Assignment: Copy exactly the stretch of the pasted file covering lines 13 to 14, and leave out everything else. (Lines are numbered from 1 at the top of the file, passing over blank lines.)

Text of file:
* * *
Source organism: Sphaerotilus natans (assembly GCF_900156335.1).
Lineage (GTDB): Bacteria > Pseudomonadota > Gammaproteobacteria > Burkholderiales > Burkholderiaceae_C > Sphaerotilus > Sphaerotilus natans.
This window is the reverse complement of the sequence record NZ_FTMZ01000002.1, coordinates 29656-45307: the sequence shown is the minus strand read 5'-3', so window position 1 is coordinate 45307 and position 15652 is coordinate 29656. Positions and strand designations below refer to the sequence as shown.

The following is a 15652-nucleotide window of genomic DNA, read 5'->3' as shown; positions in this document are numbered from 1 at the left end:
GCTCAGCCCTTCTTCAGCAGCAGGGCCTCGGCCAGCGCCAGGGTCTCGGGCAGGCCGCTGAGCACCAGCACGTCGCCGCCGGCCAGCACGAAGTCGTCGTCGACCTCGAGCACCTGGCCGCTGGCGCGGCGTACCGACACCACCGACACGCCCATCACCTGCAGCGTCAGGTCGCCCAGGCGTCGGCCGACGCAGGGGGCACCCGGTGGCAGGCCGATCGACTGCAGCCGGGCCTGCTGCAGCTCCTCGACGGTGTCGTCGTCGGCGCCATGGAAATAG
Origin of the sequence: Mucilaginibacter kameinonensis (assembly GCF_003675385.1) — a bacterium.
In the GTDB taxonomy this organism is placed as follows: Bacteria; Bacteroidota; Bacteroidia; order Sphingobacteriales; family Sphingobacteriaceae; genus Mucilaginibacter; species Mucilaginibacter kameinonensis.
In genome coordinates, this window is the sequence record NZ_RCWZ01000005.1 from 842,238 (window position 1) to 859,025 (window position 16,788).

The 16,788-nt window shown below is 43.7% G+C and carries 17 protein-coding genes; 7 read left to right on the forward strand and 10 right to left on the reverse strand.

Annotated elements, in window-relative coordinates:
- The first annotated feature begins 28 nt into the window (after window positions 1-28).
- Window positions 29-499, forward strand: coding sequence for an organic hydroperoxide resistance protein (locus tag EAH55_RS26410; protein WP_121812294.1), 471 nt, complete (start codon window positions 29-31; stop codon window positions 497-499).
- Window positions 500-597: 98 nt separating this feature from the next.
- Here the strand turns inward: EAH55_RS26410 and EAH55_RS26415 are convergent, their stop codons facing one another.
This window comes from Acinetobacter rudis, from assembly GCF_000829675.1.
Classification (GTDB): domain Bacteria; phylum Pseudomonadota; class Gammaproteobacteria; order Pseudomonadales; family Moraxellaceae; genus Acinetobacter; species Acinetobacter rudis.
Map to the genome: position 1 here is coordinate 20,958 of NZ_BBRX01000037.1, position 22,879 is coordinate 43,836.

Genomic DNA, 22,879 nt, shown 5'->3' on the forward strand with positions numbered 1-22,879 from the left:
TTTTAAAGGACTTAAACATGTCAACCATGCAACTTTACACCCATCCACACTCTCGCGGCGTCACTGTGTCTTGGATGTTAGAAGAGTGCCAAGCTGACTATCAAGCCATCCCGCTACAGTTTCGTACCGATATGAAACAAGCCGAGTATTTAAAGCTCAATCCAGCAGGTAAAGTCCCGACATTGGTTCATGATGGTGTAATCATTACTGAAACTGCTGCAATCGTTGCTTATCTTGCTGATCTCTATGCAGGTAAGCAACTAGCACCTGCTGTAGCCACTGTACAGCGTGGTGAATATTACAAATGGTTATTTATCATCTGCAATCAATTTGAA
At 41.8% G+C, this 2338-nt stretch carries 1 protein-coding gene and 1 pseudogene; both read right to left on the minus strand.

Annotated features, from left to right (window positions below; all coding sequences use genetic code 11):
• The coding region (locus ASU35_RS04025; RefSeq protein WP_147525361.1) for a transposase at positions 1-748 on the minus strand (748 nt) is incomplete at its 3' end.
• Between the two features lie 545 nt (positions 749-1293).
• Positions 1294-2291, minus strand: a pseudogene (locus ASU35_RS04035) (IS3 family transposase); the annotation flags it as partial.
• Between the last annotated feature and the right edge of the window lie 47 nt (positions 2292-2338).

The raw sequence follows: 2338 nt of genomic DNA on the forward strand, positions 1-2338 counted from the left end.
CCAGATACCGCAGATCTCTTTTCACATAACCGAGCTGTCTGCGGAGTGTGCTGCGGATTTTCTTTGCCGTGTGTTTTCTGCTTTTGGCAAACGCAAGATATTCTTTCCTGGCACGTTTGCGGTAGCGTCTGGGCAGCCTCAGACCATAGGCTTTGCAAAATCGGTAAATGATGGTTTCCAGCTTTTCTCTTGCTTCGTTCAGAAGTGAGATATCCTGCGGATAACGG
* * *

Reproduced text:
- Window positions 500-597: 98 nt separating this feature from the next.
- Here the strand turns inward: EAH55_RS26410 and EAH55_RS26415 are convergent, their stop codons facing one another.